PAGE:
If no weapons of mass destruction are found in Iraq, do you think the US was wrong to ultimately free the Iraqis?
        Of course the fact of the matter is that there was nothing like genocide at all ocurring in either Bosnia or Kosovo. All reports saying there were turned out to be either bogus or a distortion of reports of the civil wars that were going on.

        As for Iraq, it remains to be seen what the consequence of an invasion is. A crucial thing to watch is what the role of the Kurds will be. Since the Kurds do not observe borders in the areas they occupy, they are poorly motivated to seek representation in an Iraqi government. It would be even more ominous to find a Kurdish state in some Iraqi federation. Experienced observers could probably make similar observations about the Shi'i Islamic Revolution in Iraq, but the Kurds have the most momentum among non-Muslims with public relations. They have made the most noise about what they want for the longer period of time.

        WMDs in Iraq is another issue that like reports of terrorist activity there is going to quietly go away. The issue here, like Serbia and Bosnia, is space and land for people who least deserve it and are willing to kill and incite violence for it.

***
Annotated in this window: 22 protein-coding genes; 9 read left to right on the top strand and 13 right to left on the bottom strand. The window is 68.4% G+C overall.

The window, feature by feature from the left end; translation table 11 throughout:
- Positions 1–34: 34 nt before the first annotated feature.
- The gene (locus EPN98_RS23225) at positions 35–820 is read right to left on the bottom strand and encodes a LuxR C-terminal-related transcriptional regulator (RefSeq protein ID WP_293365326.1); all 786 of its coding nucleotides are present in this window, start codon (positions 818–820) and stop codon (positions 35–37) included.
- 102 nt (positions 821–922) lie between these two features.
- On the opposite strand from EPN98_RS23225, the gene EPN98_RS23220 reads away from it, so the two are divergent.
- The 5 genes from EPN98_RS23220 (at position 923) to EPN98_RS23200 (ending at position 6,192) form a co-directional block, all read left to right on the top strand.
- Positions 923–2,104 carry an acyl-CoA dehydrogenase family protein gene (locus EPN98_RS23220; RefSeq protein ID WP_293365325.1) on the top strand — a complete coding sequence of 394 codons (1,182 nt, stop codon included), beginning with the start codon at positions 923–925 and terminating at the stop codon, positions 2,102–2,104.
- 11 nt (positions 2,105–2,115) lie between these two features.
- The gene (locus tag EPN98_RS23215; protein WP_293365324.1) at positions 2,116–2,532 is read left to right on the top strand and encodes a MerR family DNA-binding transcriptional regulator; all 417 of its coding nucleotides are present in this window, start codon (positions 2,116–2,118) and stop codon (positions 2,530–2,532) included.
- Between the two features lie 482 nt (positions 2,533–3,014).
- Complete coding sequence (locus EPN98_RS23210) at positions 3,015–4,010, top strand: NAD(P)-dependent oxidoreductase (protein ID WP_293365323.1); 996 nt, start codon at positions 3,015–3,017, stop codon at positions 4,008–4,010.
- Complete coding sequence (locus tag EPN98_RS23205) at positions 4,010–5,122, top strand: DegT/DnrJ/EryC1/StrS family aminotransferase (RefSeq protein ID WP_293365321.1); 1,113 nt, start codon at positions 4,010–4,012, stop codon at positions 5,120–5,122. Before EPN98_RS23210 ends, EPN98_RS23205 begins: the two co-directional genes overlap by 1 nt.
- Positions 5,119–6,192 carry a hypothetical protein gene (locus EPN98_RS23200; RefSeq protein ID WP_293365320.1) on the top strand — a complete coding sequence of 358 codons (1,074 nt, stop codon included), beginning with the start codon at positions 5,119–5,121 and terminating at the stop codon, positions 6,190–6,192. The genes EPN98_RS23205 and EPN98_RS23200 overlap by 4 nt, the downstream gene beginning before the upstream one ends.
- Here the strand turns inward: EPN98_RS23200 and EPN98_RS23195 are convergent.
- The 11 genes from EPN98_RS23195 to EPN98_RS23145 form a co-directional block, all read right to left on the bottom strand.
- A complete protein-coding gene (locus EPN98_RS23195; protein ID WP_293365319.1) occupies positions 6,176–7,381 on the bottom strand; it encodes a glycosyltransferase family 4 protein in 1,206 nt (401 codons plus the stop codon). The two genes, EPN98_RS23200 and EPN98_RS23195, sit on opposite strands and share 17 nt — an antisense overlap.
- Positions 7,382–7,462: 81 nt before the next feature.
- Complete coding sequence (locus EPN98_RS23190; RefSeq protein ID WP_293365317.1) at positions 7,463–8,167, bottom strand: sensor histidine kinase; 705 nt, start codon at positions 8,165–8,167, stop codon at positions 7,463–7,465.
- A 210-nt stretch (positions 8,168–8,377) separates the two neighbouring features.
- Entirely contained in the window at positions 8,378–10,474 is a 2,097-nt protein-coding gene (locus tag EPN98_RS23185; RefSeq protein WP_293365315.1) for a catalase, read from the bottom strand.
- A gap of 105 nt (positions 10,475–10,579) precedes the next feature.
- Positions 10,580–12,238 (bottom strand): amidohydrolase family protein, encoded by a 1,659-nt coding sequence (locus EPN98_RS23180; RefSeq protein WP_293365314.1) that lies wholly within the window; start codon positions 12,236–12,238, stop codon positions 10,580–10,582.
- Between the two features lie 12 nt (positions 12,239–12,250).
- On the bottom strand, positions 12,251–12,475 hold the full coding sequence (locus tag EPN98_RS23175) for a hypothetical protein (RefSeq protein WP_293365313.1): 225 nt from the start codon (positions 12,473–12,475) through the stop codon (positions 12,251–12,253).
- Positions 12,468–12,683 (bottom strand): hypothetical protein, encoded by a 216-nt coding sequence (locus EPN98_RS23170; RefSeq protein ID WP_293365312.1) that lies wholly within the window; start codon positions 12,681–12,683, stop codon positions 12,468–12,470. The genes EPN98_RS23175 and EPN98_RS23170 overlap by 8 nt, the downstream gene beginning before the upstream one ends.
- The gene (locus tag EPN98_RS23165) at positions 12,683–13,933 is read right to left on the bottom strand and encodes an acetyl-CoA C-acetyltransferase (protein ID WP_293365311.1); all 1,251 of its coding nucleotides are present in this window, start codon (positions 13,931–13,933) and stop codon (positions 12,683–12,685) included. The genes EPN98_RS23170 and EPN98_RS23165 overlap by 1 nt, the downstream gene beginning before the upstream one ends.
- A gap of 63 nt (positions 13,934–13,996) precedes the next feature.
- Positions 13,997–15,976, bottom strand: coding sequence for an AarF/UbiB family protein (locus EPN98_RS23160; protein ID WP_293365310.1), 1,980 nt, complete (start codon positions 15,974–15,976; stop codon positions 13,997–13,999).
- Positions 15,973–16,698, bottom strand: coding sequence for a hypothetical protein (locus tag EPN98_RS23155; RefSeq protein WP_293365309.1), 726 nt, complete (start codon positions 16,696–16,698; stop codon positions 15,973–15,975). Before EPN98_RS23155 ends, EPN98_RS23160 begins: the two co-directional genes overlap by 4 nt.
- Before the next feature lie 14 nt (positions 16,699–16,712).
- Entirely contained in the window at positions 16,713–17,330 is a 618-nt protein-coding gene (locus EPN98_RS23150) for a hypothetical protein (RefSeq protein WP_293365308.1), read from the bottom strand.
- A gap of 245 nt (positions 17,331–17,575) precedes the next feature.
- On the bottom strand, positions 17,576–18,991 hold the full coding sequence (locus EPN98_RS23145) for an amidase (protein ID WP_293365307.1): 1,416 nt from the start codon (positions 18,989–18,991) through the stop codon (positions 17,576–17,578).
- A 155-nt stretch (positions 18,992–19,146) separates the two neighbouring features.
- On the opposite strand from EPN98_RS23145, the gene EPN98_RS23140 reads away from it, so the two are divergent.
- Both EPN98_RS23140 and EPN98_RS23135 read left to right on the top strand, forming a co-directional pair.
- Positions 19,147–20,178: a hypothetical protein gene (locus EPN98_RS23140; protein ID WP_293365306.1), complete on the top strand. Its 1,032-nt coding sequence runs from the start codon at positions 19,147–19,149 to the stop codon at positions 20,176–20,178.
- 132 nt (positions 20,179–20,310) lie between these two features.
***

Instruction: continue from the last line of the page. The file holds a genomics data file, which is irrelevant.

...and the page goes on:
Get the US out of NATO, now!

        Comment


        • #5
          Originally posted by SparceMatrix


          Of course the fact of the matter is that there was nothing like genocide at all ocurring in either Bosnia or Kosovo. All reports saying there were turned out to be either bogus or a distortion of reports of the civil wars that were going on.

          WMDs in Iraq is another issue that like reports of terrorist activity there is going to quietly go away. The issue here, like Serbia and Bosnia, is space and land for people who least deserve it and are willing to kill and incite violence for it.
          You got me on this one. I recall more than a few media reports of mass graves and first hand witnesses to such slaughter. Was this all dog-wagging?